3 Business & Professions Code imposes a risk of liability upon owners of licensed clinical laboratories for failure to maintain medical records, reports, cytology slides and cell blocks for the required periods of time. Specifically, if the laboratory ceases operation and a person is injured as a result of the inability to obtain any of the records and tissue samples just mentioned due to the clinic s failure to retain them for the minimum statutory period, 2 that person may sue on the grounds of abandonment of records. Personal liability may be imposed upon: a) Any or all partners of the clinic in the case of a general partnership; b) Any or all general partners of a limited partnership; or c) In the case of a corporation, the chairperson of the board, the chief executive officer, and/or the president of the corporation. 3 Physicians with ownership interests in licensed clinical laboratories should be aware of this potential liability exposure from failure to properly retain records and tissue specimens in the event the clinic ceases to operate. CAUTION: There are significant limitations on the circumstances in which a physician may have an ownership interest in a clinical lab. For more information see CMA ON-CALL document #0315, Clinical Laboratories: Self-Referral and Fee-Splitting Prohibitions. HIPAA PRIVACY RULES The privacy regulations enacted pursuant to the Health Insurance Portability and Accountability Act of 1996 (HIPAA Privacy Rules) became effective April 14, The HIPAA Privacy Rules apply to physicians and other health care providers that use electronic means to perform HIPAA covered transactions, such as the transmission of health claims, remittance or payment advice or any of the other electronic transactions included in the HIPAA Transaction Rules. They also cover those who pay for healthcare (health plans) and clearinghouses. The HIPAA Privacy Rules apply with respect to all protected health information (PHI), whether in paper, oral or electronic form. For more detailed information on HIPAA, including the definition of covered entity, see CMA ON-CALL document #1600, HIPAA Overview. The HIPAA Privacy Rules do not create new rules governing the retention of medical records. However, they do establish rules governing the retention of all the documentation created in compliance with those rules. Specifically, covered physicians must maintain all the following in written or electronic form for at least six (6) years from the date of its creation or the date it was last in effect: a) all HIPAA Privacy Rule required policies and procedures; b) all HIPAA Privacy Rule related communications required to be in writing; and c) all HIPAA Privacy Rule related actions, activities or designations required to be documented. (45 C.F.R (j).) 2 Business & Professions Code 1271 and 1274 require that medical records, cytology slides and cell blocks be retained by licensed clinical laboratories for a minimum of five years, and cytology reports (including a report correcting errors in a previous report) for a minimum of ten years. 3 This constitutes a rare example where, in a particular circumstance, a statute specifically removes protection from personal liability usually afforded principals of a corporation. 3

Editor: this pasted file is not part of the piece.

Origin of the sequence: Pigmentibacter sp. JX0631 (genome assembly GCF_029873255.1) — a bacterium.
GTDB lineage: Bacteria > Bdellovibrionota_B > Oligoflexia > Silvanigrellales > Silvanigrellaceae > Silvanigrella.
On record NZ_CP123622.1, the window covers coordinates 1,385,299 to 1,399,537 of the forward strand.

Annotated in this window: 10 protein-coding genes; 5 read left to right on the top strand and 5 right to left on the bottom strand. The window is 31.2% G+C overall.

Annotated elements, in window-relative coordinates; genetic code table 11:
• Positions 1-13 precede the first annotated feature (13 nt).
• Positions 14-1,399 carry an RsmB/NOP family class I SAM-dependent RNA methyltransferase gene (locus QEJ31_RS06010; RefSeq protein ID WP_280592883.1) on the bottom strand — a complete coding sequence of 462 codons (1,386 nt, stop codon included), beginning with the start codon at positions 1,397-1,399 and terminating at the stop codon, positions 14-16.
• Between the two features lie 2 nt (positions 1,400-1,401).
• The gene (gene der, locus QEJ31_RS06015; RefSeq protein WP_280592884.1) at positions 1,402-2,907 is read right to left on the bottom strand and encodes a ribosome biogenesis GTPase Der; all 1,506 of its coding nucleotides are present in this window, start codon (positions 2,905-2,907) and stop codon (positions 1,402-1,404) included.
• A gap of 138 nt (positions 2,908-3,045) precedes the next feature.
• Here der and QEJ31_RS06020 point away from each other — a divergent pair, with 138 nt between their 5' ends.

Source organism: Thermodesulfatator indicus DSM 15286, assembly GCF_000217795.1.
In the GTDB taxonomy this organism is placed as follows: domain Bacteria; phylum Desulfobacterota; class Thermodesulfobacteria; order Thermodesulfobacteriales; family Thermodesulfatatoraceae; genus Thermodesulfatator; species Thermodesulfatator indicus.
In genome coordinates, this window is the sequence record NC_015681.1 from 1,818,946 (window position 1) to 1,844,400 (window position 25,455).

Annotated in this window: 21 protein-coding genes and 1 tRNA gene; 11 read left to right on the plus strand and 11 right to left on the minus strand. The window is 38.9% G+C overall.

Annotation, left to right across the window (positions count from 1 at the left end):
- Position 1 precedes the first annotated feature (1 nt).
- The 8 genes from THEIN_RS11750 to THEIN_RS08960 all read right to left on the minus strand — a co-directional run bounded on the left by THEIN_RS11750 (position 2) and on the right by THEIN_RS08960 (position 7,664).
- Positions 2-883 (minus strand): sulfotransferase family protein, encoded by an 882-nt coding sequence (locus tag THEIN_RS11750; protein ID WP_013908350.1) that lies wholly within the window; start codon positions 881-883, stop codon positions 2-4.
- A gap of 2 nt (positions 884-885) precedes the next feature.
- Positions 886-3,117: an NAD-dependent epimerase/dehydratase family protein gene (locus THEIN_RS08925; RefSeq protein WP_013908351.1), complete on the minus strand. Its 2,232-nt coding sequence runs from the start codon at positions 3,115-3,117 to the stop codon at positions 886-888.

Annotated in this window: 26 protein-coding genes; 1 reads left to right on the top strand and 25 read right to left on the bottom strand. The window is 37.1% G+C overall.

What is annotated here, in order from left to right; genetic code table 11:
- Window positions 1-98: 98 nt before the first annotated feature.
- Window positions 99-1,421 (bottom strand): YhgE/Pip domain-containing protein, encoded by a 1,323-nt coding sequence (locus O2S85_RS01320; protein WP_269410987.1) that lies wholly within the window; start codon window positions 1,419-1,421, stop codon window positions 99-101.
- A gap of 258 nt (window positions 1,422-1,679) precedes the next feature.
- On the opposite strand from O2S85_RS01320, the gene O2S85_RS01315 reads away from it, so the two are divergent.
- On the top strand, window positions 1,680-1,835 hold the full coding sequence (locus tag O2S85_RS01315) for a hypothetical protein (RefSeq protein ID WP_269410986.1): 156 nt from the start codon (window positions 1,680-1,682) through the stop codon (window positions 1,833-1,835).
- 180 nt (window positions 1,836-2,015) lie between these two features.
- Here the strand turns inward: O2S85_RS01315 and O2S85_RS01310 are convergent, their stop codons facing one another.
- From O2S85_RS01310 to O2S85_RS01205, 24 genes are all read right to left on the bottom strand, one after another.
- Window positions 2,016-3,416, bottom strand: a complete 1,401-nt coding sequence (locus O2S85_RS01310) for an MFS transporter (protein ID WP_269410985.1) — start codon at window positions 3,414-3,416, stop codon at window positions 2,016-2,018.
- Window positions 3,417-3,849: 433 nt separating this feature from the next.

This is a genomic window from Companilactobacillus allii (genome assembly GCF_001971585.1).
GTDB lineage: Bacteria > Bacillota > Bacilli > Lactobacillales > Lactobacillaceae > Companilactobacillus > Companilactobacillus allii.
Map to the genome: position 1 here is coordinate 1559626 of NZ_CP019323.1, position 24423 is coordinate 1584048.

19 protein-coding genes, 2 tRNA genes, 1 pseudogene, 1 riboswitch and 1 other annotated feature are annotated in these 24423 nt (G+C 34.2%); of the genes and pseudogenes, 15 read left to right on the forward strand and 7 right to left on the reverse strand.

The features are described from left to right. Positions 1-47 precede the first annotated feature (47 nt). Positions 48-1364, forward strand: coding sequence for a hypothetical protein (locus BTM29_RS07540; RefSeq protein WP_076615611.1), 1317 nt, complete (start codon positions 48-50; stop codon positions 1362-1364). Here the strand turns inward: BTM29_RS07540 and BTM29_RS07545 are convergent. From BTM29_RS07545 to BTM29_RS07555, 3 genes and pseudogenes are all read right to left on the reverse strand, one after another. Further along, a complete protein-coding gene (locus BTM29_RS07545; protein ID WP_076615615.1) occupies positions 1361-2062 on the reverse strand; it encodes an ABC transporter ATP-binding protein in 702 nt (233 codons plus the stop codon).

4 RECOMMENDED RETENTION PERIODS The statute of limitations in California generally requires that an adult s action for medical malpractice be brought within three years after the date of injury or one year after the plaintiff discovers, or through the use of reasonable diligence should have discovered, the injury, whichever is shorter. For patients under the age of eighteen, a malpractice action must be brought within three years of the date of the alleged wrongful act, except that patients under the age of six have at least until their eighth birthday. The statute of limitations can be extended, however, if a patient can show fraud or intentional concealment on the part of the physician, or the presence of a foreign object which has no therapeutic or diagnostic effect. In addition, with respect to minors, it may be extended where the parent or guardian and the defendant s insurer or health care provider commit fraud or collusion in the failure to bring an action on behalf of the injured minor. Moreover, the statute applies only to cases of professional negligence. While the courts have interpreted the term professional negligence broadly, it is possible that cases involving contract or other disputes may be subject to other statutes of limitations with broader tolling provisions. Option 1: Retain Records Indefinitely Despite the lack of a general statutory requirement and the relatively brief three-year period mandated for Medi-Cal, EMSF records, and certain controlled substance records, it is recommended that all medical records be retained indefinitely. This recommendation is based on two primary considerations: patient protection and physician protection. As the DES cases demonstrate, scientific advances make it impossible for a physician to predict what information will be desirable or necessary to aid in a patient s future treatment. Nor can physicians determine when the statute of limitations will bar a suit for professional negligence. Court decisions continue to erode its presumed protection. For example, in Call v. Kezirian (1982) 135 Cal.App.3d 189, 185 Cal.Rptr. 103, the court ruled that the statute of limitations in a mother s suit against her obstetrician for failure to diagnose Down s Syndrome was suspended until the parents actually learned that the abnormality would have been discovered through amniocentesis. The decision of the California Supreme Court in Brown v. Bleiberg (1982) 32 Cal.3d 426, 186 Cal.Rptr. 228, is even more startling. In that case, the patient was allowed to bring an action 12 years after surgery because it was unclear whether the physician explained the surgery sufficiently to enable the patient to discover the negligent cause of her injury. More recently, in Warren v. Schecter (1997) 57 Cal.App.4th 1189, 67 Cal.Rptr.2d 573 rev. denied, a multi-million dollar verdict was upheld in a case which was not filed for 8½ years after the surgery at issue. The court concluded that the complication of the gastric surgery, severe metabolic bone disease, did not manifest for 8 years, and that until that risk manifested there was no injury for purposes of the statute of limitations. If the physicians in these cases had destroyed their records, how could they fairly defend themselves? As these examples illustrate, physicians may need medical records after prolonged periods of time have elapsed, and it would be difficult if not impossible for a physician to predict in which cases medical records may become necessary. Option 2: Retain Records at Least 10 years After Last Date Patient is Seen, with Exceptions Some physicians will find it impractical to maintain medical records indefinitely, and despite the risk, destroy records after a certain period of time has elapsed. In the event the physician decides to institute some policy for the destruction of medical records, there are several matters which deserve consideration. First, information provided by the Truck Insurance Exchange to the California Association of Hospitals and Health Systems concerning professional liability claims against hospitals, indicates that 99% of these claims are filed within 10 years of the incident giving rise to the claim. Similar data was obtained by one of California s physician-directed professional liability carriers concerning claims against physicians. This suggests a minimum medical retention period of 10 years after the last date the patient is seen. Minors 4